An introduction to Andrew Krivak, author of the novel The Sojourn (Bellevue Literary Press, 2011). Krivak is also the author of A Long Retreat: In Search of a Religious Life, a memoir about his eight years in the Jesuit Order, and he is the editor of The Letters of William Carlos Williams to Edgar Irving Williams, 1902-1912. He holds an MFA from the Writing Program at Columbia, and he has a PhD in Literature from Rutgers. The Sojourn was inspired by Krivak’s own family history, particularly the experiences of his grandparents and their contemporaries. Read the rest of this entry »

Interview With Writer Céline Keating

In books, fiction, writing on June 7, 2011 at 11:05 pm
Céline Keating

Céline Keating. Photo by Mark Levy.

An introduction to Céline Keating, author of the debut novel Layla (Plain View Press, 2011) that has also been listed as a HuffPost Books On Our Radar: Best Books Just Out Or Coming Soon We Thought You Should Know About.” Keating’s articles appear regularly in Acoustic Guitar and Minor 7th magazines, and have also been published in Guitar World and Coastal Living magazines. Her short fiction has been published in many literary journals, including Prairie Schooner and Santa Clara Review. Read the rest of this entry »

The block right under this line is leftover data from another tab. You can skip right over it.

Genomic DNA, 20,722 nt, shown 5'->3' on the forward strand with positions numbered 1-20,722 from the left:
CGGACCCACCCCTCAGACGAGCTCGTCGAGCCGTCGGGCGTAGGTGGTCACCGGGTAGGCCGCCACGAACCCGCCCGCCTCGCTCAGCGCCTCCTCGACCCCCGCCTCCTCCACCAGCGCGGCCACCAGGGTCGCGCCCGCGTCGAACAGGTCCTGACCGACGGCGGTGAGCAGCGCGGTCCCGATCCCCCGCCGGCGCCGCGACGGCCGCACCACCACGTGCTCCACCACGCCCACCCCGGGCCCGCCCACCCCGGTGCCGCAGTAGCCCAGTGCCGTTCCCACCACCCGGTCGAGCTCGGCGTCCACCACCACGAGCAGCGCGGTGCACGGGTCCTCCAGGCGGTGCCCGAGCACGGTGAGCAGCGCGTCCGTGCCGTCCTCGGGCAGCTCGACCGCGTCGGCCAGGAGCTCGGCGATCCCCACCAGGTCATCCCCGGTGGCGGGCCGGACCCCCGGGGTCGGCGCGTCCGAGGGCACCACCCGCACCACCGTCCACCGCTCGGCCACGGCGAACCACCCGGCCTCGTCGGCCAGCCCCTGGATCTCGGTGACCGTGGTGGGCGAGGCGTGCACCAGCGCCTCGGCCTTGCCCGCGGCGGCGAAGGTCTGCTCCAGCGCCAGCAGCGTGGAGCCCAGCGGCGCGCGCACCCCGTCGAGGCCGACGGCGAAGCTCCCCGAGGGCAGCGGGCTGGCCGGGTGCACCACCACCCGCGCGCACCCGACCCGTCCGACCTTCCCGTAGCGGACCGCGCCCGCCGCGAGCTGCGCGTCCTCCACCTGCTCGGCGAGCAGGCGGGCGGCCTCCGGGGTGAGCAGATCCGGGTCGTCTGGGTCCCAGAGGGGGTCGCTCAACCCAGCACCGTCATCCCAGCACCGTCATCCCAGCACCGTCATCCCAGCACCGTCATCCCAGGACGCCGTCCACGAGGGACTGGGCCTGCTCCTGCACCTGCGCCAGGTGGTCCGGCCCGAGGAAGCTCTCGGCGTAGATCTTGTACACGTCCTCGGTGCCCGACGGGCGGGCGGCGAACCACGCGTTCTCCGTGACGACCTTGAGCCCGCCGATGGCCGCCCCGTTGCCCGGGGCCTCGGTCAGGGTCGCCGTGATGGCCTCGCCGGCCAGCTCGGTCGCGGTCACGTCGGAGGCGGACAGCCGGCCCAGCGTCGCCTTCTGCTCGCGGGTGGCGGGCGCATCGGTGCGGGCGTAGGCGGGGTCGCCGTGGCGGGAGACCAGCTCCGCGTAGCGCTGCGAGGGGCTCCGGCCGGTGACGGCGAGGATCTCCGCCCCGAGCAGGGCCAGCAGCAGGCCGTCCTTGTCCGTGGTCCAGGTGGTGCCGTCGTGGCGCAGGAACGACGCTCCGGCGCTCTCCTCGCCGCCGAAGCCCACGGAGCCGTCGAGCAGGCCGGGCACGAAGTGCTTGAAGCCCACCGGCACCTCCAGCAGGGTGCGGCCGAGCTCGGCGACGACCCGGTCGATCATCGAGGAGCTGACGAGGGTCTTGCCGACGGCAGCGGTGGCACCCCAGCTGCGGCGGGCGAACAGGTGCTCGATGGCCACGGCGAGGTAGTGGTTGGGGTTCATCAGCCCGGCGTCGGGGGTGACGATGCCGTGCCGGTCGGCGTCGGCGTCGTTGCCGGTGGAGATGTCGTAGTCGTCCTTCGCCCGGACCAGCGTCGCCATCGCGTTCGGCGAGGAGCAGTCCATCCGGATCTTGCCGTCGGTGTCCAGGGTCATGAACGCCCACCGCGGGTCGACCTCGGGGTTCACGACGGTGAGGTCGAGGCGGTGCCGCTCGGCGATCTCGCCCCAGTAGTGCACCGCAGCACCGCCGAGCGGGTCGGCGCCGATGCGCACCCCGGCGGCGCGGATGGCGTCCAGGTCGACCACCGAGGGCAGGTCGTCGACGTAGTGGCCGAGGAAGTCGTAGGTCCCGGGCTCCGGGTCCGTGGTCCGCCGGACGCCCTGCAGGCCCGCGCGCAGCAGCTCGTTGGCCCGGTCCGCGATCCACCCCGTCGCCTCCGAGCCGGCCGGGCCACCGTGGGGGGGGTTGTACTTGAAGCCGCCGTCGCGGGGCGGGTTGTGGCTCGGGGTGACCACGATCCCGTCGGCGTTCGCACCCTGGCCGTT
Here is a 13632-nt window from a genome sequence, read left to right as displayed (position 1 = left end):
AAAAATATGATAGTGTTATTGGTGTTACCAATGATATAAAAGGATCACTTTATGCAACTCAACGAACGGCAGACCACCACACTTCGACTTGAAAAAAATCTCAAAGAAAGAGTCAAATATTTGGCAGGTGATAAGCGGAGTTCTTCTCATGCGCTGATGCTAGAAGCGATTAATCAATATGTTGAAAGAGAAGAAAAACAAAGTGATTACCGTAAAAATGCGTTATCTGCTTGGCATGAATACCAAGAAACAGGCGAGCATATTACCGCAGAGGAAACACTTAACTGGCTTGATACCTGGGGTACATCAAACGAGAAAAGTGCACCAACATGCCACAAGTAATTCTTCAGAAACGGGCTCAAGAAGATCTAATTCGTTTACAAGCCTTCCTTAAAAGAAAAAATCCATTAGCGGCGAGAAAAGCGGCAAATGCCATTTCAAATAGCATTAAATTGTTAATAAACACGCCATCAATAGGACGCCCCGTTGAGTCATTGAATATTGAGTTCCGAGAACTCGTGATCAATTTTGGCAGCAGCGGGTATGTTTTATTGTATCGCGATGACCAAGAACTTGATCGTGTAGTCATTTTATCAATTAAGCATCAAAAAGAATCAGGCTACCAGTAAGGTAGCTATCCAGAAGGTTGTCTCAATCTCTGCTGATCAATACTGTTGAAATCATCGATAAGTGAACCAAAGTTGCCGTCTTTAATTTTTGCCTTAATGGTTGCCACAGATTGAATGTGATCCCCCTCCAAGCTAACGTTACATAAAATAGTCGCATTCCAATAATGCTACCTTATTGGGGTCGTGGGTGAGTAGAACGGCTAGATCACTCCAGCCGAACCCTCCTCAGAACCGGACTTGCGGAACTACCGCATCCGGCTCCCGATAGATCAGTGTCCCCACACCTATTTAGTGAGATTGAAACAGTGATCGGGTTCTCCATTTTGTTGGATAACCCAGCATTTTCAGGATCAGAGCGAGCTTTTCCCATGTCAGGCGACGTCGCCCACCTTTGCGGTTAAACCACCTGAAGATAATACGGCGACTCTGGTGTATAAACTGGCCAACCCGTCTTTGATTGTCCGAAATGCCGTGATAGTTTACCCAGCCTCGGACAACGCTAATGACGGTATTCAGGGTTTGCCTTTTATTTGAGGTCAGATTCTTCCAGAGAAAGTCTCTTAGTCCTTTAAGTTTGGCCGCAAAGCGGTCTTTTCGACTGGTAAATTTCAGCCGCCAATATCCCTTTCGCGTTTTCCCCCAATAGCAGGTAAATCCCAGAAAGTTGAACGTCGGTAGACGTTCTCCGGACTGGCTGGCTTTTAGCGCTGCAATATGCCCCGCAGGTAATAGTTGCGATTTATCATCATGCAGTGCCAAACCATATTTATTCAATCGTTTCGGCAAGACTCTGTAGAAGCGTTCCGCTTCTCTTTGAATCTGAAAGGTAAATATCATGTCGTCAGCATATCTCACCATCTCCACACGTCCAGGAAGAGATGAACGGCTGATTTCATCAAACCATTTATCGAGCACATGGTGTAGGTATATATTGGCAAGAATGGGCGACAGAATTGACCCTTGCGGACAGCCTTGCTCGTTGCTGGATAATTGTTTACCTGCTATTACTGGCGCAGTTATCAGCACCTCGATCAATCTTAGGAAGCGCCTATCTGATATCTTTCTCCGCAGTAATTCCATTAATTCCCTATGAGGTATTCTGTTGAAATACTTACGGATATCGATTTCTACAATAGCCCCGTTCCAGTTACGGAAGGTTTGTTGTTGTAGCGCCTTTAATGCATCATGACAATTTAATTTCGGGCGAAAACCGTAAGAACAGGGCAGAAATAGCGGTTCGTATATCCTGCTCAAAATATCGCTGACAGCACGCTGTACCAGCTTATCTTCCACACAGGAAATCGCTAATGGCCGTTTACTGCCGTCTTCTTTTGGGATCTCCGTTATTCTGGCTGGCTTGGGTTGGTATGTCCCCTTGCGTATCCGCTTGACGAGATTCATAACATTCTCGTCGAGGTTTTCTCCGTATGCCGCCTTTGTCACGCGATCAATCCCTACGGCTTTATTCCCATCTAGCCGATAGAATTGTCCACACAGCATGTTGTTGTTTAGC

Interview With Writer Alexander MacLeod

In books, fiction, short stories, writing on May 31, 2011 at 9:28 pm
Alexander MacLeod

Alexander MacLeod. Photo by Heather Crosby.

An introduction to Alexander MacLeod, author of the debut story collection Light Lifting (Biblioasis, 2010). MacLeod holds degrees from the University of Windsor, the University of Notre Dame, and McGill. He teaches at Saint Mary’s University in Halifax, Nova Scotia. A national bestseller in Canada, Light Lifting was released in the US in April 2011. Read the rest of this entry »

Interview With Monday Night Editors

In art, books, editors, fiction, literary journals, nonfiction, poetry, writing on May 23, 2011 at 11:32 pm
Monday Night 9 cover

Monday Night Issue 9. Cover design by Sharon McGill (2010).

An introduction to Sharon McGill, Heather Miller, Nana K Twumasi, and Jessica Wickens, the editorial team that publishes the literary journal Monday Night. Open submissions are held from September to December. The idea to start Monday Night came out of a writing group where Jessica Wickens and Sharon McGill first met. The debut issue of the journal published in 2001. Read the rest of this entry »

Interview With Writer Keren David

In books, fiction, writing, young adult (YA) on May 16, 2011 at 11:20 am
Keren David

Keren David. Photo by Faye Thomas.

An introduction to Keren David, author of Almost True (Frances Lincoln Children’s Books, 2011), the sequel to her debut novel When I Was Joe. Keren David’s first novel was published in the UK in January 2010, and won the North East Teenage Book Award. A journalist by trade, Keren David began writing fiction when she returned to live in London after eight years abroad. She explained that “the experience of being a stranger in my own land really inspired me to write. I saw everything with a new eye.”